IN PRAISE OF STANDARD MEASURE


Sure, the War with Mexico tainted
the acre forever, now associated
with expansionist agenda, but recall
the Northwest Territory's sober
and industrious partitions: its plots
and subplots, homesteads and acreages,
its oddly shaped long-lots passed
down from the French parsing of the land
skirting the five lakes we'd call
Great, whittling down the expanse
with our own uneven measures. Meters
and kilograms and centiliters never
wheedle their way into our conversations,
then or now: our wagons hitched
to the ounce and even the dram,
because inside that ounce sixteen
drams and a little more. Whitman praised
America down to the square yard, down
to the foot, down to every cubic inch,
as would I if only this country
wouldn't go to war. What to tell
the brute who whomped the little first
grade mischievist when the big boy
says he acted preemptively, that the kid
was going to beat him up later anyway
so he just got to him first. It's
a silly thing, a simple thing, I know,
but what else to do if my country's,
or at least my government's, an ill-
fitting suit, a tad tight in the seat,
a bit constraining around the chest
as if the suit had been tailored
for a body with an empty space where
the left lung's third lobe would be.


Jorge Sánchez



SONNET FOR ELIZABETH

I've slept with five other people now
in this bunkhouse, while you've slept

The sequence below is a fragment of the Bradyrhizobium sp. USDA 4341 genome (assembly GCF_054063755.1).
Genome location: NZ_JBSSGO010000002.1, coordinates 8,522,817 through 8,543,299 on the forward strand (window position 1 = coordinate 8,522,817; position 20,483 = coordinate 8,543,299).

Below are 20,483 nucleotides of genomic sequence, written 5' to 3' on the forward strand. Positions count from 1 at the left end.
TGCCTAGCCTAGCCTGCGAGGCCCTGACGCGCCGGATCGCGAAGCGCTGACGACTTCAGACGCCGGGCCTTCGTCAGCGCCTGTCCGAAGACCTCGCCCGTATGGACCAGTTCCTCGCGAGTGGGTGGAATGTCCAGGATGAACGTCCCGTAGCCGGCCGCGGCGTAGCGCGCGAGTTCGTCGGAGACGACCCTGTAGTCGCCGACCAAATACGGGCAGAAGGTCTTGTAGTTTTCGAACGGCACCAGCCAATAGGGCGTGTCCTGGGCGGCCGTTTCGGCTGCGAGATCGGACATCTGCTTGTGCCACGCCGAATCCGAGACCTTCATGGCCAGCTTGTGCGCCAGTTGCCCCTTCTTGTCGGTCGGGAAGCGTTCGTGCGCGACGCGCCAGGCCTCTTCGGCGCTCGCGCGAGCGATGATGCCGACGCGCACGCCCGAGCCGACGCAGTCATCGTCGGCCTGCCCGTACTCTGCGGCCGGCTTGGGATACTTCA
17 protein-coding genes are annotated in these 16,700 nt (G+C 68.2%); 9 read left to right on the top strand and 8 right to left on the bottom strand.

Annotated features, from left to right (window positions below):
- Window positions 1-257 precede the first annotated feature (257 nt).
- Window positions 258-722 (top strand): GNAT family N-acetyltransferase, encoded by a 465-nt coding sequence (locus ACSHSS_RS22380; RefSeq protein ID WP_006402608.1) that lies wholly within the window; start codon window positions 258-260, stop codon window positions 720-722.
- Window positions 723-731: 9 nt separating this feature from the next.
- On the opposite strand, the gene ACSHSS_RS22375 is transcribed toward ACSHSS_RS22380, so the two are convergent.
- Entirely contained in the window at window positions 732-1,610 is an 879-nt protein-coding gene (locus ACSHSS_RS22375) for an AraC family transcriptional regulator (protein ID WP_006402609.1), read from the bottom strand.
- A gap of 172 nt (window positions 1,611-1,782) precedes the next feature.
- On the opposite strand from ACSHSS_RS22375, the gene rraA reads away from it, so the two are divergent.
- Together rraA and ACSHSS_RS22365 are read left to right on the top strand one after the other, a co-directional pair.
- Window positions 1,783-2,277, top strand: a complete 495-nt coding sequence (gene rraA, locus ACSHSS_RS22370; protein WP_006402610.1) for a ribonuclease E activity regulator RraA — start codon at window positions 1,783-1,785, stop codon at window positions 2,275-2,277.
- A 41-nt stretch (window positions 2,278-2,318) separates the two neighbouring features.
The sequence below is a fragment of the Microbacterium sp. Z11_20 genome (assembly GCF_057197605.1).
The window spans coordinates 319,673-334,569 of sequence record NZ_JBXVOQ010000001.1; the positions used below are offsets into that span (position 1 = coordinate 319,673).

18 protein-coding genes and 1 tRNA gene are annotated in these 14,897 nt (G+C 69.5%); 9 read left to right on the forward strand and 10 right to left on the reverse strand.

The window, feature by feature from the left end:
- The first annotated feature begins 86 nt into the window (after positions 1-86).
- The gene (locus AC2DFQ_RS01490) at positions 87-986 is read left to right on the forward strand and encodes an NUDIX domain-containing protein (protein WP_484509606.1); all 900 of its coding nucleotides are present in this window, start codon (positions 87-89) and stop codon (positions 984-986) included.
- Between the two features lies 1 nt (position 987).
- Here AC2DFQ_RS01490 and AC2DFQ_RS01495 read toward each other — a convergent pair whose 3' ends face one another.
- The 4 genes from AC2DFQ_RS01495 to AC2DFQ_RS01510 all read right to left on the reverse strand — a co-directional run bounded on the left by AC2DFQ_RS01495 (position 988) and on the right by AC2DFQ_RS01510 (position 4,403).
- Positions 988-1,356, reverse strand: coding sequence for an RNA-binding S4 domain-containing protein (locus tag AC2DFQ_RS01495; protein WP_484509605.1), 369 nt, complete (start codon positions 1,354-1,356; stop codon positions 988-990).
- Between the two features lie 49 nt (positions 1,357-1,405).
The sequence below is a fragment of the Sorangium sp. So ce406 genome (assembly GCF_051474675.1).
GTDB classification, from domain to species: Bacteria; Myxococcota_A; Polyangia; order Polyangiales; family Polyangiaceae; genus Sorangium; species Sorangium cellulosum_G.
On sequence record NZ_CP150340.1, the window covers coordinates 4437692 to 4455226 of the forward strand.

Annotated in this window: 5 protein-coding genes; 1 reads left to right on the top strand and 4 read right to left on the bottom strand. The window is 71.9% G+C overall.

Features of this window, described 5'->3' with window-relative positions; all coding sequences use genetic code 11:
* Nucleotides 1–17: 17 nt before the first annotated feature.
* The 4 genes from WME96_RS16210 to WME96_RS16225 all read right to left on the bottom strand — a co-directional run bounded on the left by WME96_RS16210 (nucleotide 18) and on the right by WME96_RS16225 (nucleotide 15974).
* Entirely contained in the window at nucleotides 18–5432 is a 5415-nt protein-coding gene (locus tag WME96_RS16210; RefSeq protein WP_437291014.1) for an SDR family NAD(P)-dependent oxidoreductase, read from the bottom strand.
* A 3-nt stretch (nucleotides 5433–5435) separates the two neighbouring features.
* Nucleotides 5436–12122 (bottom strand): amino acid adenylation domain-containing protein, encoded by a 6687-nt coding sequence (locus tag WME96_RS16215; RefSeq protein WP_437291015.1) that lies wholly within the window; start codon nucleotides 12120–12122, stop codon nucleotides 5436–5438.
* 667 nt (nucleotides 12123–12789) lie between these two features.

alone, with no one else at all except
the bugs, in a far-off mountain town.
This is not to make you jealous: each
one stays in his or her own bunk, steady-
sleepers, snorers, talkers, while I'm up reading
in the laundry room by the bottle of bleach.
See, it's not that you're alone, and a long
way off: it's that I'm surrounded in a house
on a hill, and I've lost the sound of the only word
that fits. Days the sun hangs, an obnoxious gong,
but nights the pasture air fills with fireflies,
the sky singing that you're the name of the world.


Jorge Sánchez
JORGE SANCHEZ recently received his MFA in Creative Writing from the University of Michigan. His work has appeared twice before in The Adirondack Review and was published or is forthcoming in The Iowa Review, Hotel Amerika, Puerto del Sol and Nidus. He lives and is trying to work in Chicago.
The Adirondack Review